This desk-study contrasts a so-called ‘rationalist perspective’ dominated by the public-private controversy with an ‘empirical perspective’ concerned with gaining a better grasp of the multiple – and often neglected – practices and arrangements by which the urban poor effectively access sanitation[i] on the ground. The study was commissioned by the International Water and Sanitation Centre (IRC) with the purpose of providing a synthesis of the current debate concerned with the governance of urban sanitation for the poor and also some ‘discussion teasers’ to stimulate the debate at the IRC Symposium on Urban Sanitation held in November 2008.
The importance of considering water and sanitation in the peri-urban interface of metropolitan areas and regions arises from the fact that there are social, economic, environmental and institutional interactions between urban and rural areas which are captured in this interface. It is here where many of the processes of change in urban-rural flows take place, leading both to problems and to opportunities not only for peri-urban communities but also for the sustainable development of adjacent rural and urban systems.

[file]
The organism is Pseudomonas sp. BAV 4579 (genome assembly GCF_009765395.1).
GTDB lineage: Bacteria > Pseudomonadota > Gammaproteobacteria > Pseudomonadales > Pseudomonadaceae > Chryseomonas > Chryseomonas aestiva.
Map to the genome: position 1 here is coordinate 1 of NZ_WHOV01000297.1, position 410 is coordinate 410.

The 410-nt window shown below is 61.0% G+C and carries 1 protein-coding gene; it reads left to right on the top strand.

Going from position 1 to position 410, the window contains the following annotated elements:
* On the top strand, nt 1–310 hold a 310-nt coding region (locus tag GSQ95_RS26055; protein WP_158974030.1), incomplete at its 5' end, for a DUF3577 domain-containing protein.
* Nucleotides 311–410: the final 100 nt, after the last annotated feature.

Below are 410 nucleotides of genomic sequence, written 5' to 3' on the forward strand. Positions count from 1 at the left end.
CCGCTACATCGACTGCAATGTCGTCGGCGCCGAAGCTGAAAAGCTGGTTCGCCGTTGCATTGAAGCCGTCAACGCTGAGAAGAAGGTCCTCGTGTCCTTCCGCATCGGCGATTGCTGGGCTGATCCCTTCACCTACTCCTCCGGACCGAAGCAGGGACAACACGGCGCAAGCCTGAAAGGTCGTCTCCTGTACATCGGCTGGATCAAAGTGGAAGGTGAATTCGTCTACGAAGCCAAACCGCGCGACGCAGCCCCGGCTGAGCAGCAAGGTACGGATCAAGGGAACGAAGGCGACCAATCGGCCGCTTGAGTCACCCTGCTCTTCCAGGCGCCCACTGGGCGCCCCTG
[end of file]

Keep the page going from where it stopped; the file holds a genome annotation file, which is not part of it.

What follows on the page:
Focusing on the peri-urban interface of five metropolitan regions in Mexico, India, Tanzania, Egypt and Venezuela, this three-year project funded by DFID examined the disjuncture between policy-driven arrangements to improve service delivery and the actual needs-driven practices deployed by poor women and men in these areas.
[i] The definition of sanitation adopted for the purpose of this paper focuses on the effective and safe management and disposal of human excreta and wastewater. Solid waste management is not included here.